Theatre as a porous medium: Eleanor Wintour, MA Theatre Design
Our #WimbledonClassOf2020 postgraduate students celebrated the launch of their Graduate Showcase on 8 October, marking the end of an unusual year of study impacted by the global coronavirus pandemic.
We caught up with MA Theatre Design student Eleanor Wintour to find out about her submission for the Showcase and how considering the impact of coronavirus on the future of theatre has influenced her project outcomes, and helped her to begin to put ecology at the core of her design practice.
Can you tell us about the work you’re going to be showing at the MA Graduate Showcase?
I’m showcasing a design for The Father by August Strindberg which I did at the beginning of the course. Whilst the course is a design course, during this unit we were also calling the shots about how the play is set.
The Father is quite a traditional play about gender roles, although at the time it was first performed it caused a lot of controversy because it asks probing questions about reality and what makes up the truth. I was keen to play with that, and use it to question the audience’s own responses and assumptions about gender, gender roles and the power of female sexuality.
I was watching a lot of Love Island at the time which inspired me to set it as a reality television show. At certain moments in the play, which I label ‘truth-junctions’, the audience can vote on who they believed, and this then impacts the ending of the play each night. Quiz shows such as Pointless as well as the Jeremy Kyle show, Big Brother and Keeping Up with the Kardashians were all key reference points for the design.
I chose this design for the Showcase because I think it’s the most clear example of the kind of theatre I’d like to make in the future.
Can you tell us more about your design practice and the creative process involved in your work?
My design practise starts with a lot of research: images, films, plays, tv and reading. I then try to start sketching to help these ideas percolate and as soon as possible begin a white card model. After the first white card, I’ll take the design into (computer software programmes) Blender or AutoCAD to try out different colours and textures before using those more precise ground plans to produce the final model.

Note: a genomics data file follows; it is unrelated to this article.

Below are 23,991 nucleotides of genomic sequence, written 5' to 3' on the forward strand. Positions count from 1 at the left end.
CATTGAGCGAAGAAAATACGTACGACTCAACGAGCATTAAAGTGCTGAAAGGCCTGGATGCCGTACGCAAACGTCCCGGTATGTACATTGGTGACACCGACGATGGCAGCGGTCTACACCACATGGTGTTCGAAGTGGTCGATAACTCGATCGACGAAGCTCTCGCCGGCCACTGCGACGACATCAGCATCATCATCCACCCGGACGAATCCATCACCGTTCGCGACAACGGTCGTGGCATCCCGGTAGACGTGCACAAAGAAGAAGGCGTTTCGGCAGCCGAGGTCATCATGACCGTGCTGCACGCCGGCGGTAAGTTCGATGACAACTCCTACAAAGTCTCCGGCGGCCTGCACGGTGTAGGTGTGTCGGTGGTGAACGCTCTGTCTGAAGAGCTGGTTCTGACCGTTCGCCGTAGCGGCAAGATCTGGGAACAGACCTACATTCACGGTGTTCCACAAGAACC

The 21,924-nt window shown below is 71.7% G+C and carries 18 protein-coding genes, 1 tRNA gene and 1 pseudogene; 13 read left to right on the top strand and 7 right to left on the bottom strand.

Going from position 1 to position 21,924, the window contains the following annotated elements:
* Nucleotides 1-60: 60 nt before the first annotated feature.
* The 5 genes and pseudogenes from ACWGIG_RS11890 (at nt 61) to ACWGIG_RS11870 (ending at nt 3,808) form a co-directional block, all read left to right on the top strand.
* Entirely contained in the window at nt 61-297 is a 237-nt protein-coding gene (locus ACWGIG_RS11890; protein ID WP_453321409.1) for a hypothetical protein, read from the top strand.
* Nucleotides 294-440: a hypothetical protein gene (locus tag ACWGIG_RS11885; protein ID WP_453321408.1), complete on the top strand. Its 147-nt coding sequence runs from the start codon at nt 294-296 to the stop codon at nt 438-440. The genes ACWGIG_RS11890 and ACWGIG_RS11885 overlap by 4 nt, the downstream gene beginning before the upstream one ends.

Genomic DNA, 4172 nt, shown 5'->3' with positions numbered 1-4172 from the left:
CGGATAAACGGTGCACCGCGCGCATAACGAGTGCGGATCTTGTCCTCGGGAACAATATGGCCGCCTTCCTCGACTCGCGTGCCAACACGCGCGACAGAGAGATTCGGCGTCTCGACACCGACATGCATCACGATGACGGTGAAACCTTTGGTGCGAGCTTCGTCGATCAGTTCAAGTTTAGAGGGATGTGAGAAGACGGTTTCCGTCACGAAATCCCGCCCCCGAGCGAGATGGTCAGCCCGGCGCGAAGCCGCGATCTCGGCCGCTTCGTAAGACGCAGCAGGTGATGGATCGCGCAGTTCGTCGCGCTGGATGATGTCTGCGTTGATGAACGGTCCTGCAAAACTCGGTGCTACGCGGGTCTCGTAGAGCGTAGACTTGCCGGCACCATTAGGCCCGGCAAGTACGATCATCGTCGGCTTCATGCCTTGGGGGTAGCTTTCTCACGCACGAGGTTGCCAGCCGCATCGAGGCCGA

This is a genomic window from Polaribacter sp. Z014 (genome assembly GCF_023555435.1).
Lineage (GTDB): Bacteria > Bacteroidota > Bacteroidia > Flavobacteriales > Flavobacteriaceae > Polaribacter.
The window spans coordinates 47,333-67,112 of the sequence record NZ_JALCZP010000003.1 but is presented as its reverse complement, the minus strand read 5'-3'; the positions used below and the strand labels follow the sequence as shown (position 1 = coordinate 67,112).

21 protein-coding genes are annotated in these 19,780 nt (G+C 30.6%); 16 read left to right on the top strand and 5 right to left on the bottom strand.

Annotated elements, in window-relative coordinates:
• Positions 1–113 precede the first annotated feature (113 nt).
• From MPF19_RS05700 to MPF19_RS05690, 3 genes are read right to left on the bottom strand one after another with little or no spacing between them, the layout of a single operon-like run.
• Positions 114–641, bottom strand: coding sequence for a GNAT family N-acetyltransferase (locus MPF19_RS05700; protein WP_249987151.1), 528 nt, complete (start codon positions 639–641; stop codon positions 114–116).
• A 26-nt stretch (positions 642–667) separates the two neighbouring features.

How has your practice/interests changed throughout your degree?
Partly because of coronavirus, I’ve focused on learning a lot of digital skills and different software. I didn’t really have the space to be producing 1:25 models or the opportunity to spend as much time in the workshops as I had been hoping to.
I’ve also become very interested in how theatre can be used in response to the climate crisis and how, as a set designer, I can design with ecology at the core of my work.
Have you managed to set up a home working/studio space since working from home? Where are you currently based?
I’m currently based in Surrey Quays, south east London. I’ve been staying in my boyfriend’s house since the beginning of lockdown and mainly thanks to his lovely housemates I have set up shop in one of the cupboards.
How have you adapted your practice for working outside of college?
I’ve focused on using this time to learn as much digital software as possible. This led me to develop my final project as a VR piece, which explored the unseen ecologies of my local park.
It was pushing at the edges of what can technically be defined as theatre but coronavirus has radically questioned theatre’s future and I was keen to explore how theatre can begin to move outside its buildings and become more porous as a medium.
What has helped you remain positive and continue creating during this time?
My friends and family have been super supportive: helping me find a space to work and giving me lifts across London with model-making kit. We also set up a small vegetable garden in front of our house, and that outside space was a big game-changer in those early weeks of lockdown. I’ve definitely had moments where it’s been a serious struggle to concentrate.
How was your overall experience studying at Wimbledon College of Arts? And what was the highlight of your time there?
I’ve learnt so much this year and have really enjoyed it but the best thing about Wimbledon has to be Michael Vale, our course leader. He’s pulled us through a really tricky year with such enthusiasm and passion for his subject. I don’t think we would’ve made it without him!
Do you have any tips for students about to start your degree?
Give yourself time to let it sink in - you don’t have to learn everything at once but plan ahead what you want to do for each unit. It’s a massive help if you can carve out more time for yourself!
What career paths are you considering after graduating?
I’ve got a few smaller creative projects on the go with friends and old colleagues but I’m also keen to keep on learning about the potential for theatre and virtual reality.
I’m hoping to work on a few fringe shows over the coming months, but there may be a bit of a waiting till theatre gets back up on its feet. If so, I’ll be waiting in the wings till then.
The Wimbledon College of Arts MA Graduate Showcase offers a first look at the most exciting new names in art and performance design.
Find out more about MA Theatre Design
Follow Eleanor Wintour on Instagram: @elliewintour